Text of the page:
Sorry about the late post, but things are hectic at Chez Alvarez, as well as in Alvarez’s full time job. The question is not when will things go back to normal, but if. And I guess the answer is NO.
Shall we? Let’s start. Remember, it’s ‘1’ for a home win, ‘X’ for a draw and ‘2’ for an away win.
- Girona (12th) vs Athletic de Bilbao (9th): X. (Fri, 21:00)
Girona haven’t won at home since October, vs Rayo Vallecano. They are in fact the worst home team of the tournament, tied with Valladolid, as both sides have only accumulated 12 points in 13 matches. Athletic don’t travel especially well, though, as they have the same 12 points in 13 matches. I expect them to start with five at the back, trying to get some defensive stability.
Portu, apparently back in shape, can make this one worth watching, but if any of this duo aspires to play European football next season, they need all three points, so this may end up being more fun than I thought.
- Getafe (4th) vs Leganés (14th): 2. (Sat, 13:00)
Yes, this is a derby indeed. In this case, both teams not only come from neighbouring towns in the South of Madrid, but they hate each other’s’ guts with passion. I know I’m backing the underdog, and it does look a bit reckless, but I believe Getafe can’t be properly focused on the match at hand when their coach and president have spent the full week speaking of how wonderful it’d be to play the Champions League next season. Gents, there’s still 11 matches to be played, your squad is extremely short and you’re riding the amazing shape of two forwards, Jaime Mata and Jorge Molina, who at ages 30 and 36 respectively, are playing the best football of their careers, which does not seem quite sustainable. Yes, it’s been two months since the hosts last lost a football match, but I like a lot more what I hear from the Leganés camp. Visitors upset and get bragging rights for the rest of the season.
- Barcelona (1st) vs Espanyol (13th): 1. (Sat, 16:15)
One of the things I’ll never understand is the fascination that Gerard Pique generates among foreign journos. Granted, he’s an extremely articulate, intelligent footballer, well above the average of the profession, but his PR strategy is so obvious and so full of publicity stunts that it’s shocking that it hasn’t become evident what he does at this point. The reason why I’m writing this is that a few days before this match vs Espanyol – and before the beginning of the ticket sales period for the Davis Cup tournament in Madrid, organised by him among others – he appeared on a night TV programme to be interviewed by a famous Spanish comedian.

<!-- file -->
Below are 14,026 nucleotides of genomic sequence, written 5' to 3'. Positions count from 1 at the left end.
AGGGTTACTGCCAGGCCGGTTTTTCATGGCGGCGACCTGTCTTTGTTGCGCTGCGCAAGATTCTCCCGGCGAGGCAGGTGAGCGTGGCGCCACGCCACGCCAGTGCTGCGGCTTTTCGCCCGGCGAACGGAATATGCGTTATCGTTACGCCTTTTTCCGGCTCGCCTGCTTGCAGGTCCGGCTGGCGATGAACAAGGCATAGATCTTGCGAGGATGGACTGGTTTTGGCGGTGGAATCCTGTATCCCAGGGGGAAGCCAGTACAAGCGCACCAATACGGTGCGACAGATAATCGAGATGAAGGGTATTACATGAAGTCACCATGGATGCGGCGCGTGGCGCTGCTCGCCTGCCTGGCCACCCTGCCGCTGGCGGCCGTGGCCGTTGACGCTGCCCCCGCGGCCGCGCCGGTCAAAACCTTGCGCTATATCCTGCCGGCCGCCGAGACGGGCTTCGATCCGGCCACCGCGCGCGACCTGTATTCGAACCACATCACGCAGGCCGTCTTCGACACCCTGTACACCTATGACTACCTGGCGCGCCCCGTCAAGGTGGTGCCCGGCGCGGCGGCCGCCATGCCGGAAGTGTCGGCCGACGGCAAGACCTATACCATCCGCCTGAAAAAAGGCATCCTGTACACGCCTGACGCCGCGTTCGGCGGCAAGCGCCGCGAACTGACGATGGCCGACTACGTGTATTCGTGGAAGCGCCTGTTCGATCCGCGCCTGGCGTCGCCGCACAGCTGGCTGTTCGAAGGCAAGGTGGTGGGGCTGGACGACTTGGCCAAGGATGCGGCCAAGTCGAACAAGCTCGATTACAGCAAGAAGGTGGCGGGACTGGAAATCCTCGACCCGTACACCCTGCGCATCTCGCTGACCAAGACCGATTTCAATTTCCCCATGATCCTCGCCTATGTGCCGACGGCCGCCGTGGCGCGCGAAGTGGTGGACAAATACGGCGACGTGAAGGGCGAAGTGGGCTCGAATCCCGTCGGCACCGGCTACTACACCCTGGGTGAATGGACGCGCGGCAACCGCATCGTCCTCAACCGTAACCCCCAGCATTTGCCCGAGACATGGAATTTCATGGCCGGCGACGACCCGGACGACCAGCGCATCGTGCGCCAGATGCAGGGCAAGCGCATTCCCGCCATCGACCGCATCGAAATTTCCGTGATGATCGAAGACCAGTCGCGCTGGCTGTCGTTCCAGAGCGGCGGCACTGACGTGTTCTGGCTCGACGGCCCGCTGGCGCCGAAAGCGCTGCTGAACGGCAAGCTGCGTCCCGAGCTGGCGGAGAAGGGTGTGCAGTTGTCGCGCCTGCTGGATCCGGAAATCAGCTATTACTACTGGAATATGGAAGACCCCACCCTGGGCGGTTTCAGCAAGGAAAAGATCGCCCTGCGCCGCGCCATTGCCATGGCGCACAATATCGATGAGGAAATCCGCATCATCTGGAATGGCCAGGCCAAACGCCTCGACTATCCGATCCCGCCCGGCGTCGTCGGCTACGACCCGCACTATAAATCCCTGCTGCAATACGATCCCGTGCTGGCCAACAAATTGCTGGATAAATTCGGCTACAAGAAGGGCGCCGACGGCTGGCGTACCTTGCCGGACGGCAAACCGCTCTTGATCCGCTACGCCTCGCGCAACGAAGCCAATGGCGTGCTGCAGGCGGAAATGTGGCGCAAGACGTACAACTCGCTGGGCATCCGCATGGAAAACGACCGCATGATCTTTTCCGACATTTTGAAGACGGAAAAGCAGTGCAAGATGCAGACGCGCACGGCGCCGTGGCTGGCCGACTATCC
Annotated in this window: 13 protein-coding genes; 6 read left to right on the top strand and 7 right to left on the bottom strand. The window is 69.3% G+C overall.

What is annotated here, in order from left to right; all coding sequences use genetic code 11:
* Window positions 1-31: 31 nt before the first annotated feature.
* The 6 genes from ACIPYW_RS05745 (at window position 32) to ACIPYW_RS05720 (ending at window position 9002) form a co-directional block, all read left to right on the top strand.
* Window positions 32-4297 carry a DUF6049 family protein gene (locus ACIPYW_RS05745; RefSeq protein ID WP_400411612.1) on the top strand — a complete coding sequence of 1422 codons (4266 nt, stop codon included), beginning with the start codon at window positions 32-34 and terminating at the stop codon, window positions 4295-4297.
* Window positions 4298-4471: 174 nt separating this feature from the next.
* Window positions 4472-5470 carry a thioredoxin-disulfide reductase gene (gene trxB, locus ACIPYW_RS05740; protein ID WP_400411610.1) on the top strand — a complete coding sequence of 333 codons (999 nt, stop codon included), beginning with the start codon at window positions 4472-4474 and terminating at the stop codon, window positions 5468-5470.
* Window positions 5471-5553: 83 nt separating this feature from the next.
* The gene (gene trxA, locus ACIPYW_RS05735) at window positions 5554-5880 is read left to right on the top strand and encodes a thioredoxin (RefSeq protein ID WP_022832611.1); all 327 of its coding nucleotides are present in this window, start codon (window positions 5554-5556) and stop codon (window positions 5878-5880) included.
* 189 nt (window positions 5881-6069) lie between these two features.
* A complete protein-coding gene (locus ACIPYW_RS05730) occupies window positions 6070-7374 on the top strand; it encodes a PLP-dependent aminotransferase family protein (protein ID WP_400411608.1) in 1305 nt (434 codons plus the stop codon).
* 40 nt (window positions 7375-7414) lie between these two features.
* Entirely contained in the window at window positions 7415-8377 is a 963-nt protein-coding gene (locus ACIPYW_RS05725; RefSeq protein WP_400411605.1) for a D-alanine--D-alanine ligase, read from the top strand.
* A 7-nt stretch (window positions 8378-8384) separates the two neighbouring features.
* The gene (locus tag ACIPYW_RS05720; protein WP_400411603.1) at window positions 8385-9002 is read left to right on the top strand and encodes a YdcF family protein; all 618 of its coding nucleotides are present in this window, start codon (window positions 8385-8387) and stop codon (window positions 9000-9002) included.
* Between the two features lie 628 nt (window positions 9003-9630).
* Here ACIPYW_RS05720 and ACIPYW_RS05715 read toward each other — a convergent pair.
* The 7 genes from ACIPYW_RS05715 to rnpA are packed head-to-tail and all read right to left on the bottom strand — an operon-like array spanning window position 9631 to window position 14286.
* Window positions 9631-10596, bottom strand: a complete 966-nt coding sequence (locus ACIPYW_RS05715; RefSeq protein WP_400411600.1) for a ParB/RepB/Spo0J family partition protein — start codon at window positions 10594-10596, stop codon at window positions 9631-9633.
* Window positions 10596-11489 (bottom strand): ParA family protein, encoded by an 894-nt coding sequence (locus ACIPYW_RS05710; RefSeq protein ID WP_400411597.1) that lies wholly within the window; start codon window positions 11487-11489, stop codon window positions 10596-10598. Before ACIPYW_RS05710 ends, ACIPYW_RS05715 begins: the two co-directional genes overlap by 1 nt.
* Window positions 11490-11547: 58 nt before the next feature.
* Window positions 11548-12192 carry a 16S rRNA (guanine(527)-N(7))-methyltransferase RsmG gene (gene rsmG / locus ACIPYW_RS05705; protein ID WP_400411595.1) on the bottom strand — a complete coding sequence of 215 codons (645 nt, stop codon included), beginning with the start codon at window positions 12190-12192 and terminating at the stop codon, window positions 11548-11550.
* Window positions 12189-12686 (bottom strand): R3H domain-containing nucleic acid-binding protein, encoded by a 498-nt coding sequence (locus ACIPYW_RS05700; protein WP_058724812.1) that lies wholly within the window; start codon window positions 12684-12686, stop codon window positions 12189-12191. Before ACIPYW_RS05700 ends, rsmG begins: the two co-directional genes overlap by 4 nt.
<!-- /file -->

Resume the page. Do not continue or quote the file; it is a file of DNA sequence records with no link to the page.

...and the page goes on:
Pique devoted the time to show his coolest, show off side, making fun of Espanyol as much as he could (to the question: “How rich are you?” he answered that his wealth was bigger than Espanyol’s budget) and exacting revenge over the distasteful chants dedicated to his wife by the inevitable thug section of Espanyol’s fans. The controversy between Pique and Espanyol escalated after the player said in January 2018 that Espanyol were no longer a Barcelona team, but from Cornella – a neighbouring town full of immigrants where their stadium is now located –, and then insisted that they even had a Chinese president. If you think these are the words of a modern, open-minded citizen, well…
Espanyol’s coach Rubi tried to avoid the controversy in the pre-match press conference, but obviously couldn’t, and ended up mustering that being humble is more important than being rich, and that he tries to stay above all this nonsense, but the irritation was obvious after the club issued a statement earlier on Friday. Obviously Pique got what he wanted: rile the Espanyolistas and get promotion for the Davis Cup, but one is a fierce believer in karma, and so much arrogance can’t end up well. When Pique drops the mask – his troubles with the traffic police are perfect examples – it’s clear that he’s the son of a wealthy family who feels above any rules. Nothing cool or new about that.
Enough of my rant. In any case, this is a “1”. Barcelona have scored in every single match at the Camp Nou this season, while Espanyol have only managed to beat Barcelona’s keeper twice in their last nine visits. Even Coutinho may make the scoresheet on Saturday, mark my words.
- Celta (18th) vs Villarreal (17th): 2. (Sat, 18:30)
Partidazo. Both fighting to avoid relegation, desperate to get three points and still not quite believing how they got here, when they thought they would be contending for the top six at this stage of the season. Now, with six wins after 28 matches, they have entered into that confusing situation in which even a very decent squad may end up drowned by the circumstances.
The good news for Celta is that Iago Aspas is finally back, and that the stadium will be full, something rare in Vigo. That said, I guess it’s early for Aspas to start producing as much as Celta need, and Villarreal look like their best version of the season, with two consecutive LaLiga wins and the qualification for the next round of the Europa League. Visitors’ win, even with seven absentees due to injuries and suspensions.